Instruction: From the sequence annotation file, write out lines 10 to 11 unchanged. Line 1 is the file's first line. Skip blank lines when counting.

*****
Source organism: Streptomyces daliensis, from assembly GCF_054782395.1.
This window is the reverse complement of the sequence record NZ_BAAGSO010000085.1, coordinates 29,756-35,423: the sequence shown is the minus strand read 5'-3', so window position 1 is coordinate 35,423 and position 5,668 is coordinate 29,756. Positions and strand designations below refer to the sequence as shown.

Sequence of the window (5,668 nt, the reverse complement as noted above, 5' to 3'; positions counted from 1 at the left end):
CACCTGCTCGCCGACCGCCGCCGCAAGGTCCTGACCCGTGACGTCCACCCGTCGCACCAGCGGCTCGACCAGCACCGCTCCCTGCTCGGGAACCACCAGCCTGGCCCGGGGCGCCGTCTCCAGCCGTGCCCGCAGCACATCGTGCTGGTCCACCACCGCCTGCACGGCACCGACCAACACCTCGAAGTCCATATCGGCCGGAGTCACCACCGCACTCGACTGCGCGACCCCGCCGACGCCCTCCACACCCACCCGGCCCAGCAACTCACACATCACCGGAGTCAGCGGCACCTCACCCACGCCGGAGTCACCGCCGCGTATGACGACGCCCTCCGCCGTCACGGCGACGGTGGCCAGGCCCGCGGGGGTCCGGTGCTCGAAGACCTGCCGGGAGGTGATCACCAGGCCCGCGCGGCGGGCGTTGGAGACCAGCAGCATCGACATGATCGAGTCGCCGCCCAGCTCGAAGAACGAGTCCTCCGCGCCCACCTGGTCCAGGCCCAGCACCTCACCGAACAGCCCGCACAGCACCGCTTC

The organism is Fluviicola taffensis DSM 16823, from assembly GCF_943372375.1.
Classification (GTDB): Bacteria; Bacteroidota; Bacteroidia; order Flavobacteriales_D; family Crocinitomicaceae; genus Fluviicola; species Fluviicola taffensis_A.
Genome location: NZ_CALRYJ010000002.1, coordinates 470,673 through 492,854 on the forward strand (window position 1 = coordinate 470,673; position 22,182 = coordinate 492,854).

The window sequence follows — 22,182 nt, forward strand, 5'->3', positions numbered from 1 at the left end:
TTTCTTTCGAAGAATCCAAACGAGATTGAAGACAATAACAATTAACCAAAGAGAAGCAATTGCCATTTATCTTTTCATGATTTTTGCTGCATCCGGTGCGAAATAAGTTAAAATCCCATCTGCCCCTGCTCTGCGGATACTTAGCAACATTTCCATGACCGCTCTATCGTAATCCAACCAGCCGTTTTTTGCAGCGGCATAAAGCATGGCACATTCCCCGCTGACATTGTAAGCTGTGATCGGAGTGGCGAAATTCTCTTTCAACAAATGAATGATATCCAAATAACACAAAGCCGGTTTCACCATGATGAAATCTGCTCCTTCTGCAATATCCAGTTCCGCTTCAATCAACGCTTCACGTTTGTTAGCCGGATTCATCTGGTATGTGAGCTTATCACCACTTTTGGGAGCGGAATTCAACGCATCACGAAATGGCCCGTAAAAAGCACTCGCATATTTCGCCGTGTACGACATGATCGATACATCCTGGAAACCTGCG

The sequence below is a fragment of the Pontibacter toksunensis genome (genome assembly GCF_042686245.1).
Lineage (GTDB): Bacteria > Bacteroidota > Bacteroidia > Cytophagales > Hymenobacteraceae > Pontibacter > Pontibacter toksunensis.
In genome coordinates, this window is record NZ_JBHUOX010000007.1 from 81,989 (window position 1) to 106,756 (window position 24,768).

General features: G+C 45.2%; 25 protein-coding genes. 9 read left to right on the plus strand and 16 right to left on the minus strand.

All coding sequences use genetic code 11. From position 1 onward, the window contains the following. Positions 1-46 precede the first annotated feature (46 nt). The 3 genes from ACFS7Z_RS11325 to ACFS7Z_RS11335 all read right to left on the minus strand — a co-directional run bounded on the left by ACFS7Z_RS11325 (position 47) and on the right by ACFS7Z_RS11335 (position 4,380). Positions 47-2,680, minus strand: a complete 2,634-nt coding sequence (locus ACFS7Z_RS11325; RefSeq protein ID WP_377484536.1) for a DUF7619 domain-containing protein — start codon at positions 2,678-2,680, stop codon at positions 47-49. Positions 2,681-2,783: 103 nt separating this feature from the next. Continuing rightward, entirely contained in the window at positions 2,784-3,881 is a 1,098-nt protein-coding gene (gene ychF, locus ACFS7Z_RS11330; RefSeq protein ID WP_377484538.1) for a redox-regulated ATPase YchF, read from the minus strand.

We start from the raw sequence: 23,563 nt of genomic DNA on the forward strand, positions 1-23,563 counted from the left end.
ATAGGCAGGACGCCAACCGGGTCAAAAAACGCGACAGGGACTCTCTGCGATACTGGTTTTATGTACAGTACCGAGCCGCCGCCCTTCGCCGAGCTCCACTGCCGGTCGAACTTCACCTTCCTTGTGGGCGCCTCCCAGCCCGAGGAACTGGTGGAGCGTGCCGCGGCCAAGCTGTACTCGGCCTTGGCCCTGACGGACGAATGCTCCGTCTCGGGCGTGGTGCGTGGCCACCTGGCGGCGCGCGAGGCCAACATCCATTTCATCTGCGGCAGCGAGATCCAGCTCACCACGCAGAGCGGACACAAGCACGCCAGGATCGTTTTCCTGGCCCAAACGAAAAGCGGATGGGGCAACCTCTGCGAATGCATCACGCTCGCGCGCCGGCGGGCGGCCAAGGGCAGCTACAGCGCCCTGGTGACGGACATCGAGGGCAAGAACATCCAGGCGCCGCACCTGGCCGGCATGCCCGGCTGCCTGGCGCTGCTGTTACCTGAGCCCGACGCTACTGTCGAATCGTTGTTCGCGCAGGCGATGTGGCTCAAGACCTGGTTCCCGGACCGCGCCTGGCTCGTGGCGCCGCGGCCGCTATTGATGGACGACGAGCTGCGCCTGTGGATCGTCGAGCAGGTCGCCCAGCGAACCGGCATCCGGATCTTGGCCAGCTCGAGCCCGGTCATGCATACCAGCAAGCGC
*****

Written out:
The sequence below is a fragment of the Pontibacter toksunensis genome (genome assembly GCF_042686245.1).
Lineage (GTDB): Bacteria > Bacteroidota > Bacteroidia > Cytophagales > Hymenobacteraceae > Pontibacter > Pontibacter toksunensis.